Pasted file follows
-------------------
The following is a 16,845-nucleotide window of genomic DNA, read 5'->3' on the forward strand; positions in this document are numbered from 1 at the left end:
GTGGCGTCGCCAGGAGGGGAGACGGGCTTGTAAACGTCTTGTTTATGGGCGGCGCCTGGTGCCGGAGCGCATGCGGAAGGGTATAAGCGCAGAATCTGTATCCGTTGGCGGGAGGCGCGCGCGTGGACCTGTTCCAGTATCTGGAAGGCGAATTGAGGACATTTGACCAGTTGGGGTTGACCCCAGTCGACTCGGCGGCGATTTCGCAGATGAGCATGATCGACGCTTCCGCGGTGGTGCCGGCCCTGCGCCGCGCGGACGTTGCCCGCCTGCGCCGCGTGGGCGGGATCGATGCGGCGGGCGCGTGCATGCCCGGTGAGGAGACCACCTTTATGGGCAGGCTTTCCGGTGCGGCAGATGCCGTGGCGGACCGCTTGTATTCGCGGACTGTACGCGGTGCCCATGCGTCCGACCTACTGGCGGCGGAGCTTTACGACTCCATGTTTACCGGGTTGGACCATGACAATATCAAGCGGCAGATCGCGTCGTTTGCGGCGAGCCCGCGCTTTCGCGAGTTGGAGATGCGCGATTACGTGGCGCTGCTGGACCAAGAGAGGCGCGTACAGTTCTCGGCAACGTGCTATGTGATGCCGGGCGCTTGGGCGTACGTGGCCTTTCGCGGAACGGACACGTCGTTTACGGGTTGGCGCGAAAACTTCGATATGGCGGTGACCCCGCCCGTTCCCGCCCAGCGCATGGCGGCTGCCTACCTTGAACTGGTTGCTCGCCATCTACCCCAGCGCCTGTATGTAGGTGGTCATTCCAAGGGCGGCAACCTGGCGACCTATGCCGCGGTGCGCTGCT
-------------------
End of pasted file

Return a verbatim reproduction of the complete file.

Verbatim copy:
The following is a 16,845-nucleotide window of genomic DNA, read 5'->3' on the forward strand; positions in this document are numbered from 1 at the left end:
GTGGCGTCGCCAGGAGGGGAGACGGGCTTGTAAACGTCTTGTTTATGGGCGGCGCCTGGTGCCGGAGCGCATGCGGAAGGGTATAAGCGCAGAATCTGTATCCGTTGGCGGGAGGCGCGCGCGTGGACCTGTTCCAGTATCTGGAAGGCGAATTGAGGACATTTGACCAGTTGGGGTTGACCCCAGTCGACTCGGCGGCGATTTCGCAGATGAGCATGATCGACGCTTCCGCGGTGGTGCCGGCCCTGCGCCGCGCGGACGTTGCCCGCCTGCGCCGCGTGGGCGGGATCGATGCGGCGGGCGCGTGCATGCCCGGTGAGGAGACCACCTTTATGGGCAGGCTTTCCGGTGCGGCAGATGCCGTGGCGGACCGCTTGTATTCGCGGACTGTACGCGGTGCCCATGCGTCCGACCTACTGGCGGCGGAGCTTTACGACTCCATGTTTACCGGGTTGGACCATGACAATATCAAGCGGCAGATCGCGTCGTTTGCGGCGAGCCCGCGCTTTCGCGAGTTGGAGATGCGCGATTACGTGGCGCTGCTGGACCAAGAGAGGCGCGTACAGTTCTCGGCAACGTGCTATGTGATGCCGGGCGCTTGGGCGTACGTGGCCTTTCGCGGAACGGACACGTCGTTTACGGGTTGGCGCGAAAACTTCGATATGGCGGTGACCCCGCCCGTTCCCGCCCAGCGCATGGCGGCTGCCTACCTTGAACTGGTTGCTCGCCATCTACCCCAGCGCCTGTATGTAGGTGGTCATTCCAAGGGCGGCAACCTGGCGACCTATGCCGCGGTGCGCTGCT